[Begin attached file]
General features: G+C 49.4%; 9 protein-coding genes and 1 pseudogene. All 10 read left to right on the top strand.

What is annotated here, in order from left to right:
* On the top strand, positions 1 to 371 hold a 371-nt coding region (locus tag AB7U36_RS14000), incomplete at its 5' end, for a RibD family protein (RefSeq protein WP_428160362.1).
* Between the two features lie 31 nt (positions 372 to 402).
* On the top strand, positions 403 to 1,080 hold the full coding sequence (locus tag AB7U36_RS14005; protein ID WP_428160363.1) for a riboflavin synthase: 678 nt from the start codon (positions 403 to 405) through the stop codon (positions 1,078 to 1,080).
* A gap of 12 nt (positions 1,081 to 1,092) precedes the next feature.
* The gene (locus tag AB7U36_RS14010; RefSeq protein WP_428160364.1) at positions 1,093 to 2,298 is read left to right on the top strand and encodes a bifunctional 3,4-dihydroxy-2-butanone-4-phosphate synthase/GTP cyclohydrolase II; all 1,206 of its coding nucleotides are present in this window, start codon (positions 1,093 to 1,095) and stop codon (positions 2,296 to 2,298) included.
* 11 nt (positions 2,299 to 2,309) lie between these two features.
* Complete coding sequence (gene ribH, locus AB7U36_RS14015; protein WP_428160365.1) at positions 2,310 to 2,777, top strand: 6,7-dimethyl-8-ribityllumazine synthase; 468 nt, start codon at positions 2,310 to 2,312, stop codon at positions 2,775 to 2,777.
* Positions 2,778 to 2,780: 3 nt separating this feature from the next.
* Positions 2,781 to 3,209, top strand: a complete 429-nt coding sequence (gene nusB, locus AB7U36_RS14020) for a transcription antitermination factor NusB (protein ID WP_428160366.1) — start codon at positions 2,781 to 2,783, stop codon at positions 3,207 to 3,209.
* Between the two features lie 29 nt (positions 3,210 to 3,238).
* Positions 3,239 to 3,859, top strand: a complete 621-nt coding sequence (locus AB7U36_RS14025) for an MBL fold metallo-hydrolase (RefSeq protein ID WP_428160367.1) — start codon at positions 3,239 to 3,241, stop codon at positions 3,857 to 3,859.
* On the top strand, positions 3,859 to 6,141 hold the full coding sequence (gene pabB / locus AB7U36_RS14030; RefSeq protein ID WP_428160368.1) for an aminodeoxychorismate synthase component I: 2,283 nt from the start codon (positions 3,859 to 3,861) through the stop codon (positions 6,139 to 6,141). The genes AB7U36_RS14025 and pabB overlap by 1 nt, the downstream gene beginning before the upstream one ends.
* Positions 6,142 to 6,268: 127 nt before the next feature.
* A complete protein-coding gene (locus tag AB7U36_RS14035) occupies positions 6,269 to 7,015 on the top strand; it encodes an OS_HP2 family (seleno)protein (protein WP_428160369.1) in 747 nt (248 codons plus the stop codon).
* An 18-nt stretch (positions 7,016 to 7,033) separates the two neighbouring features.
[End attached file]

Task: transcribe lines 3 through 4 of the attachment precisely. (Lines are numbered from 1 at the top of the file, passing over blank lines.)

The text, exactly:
* On the top strand, positions 1 to 371 hold a 371-nt coding region (locus tag AB7U36_RS14000), incomplete at its 5' end, for a RibD family protein (RefSeq protein WP_428160362.1).
* Between the two features lie 31 nt (positions 372 to 402).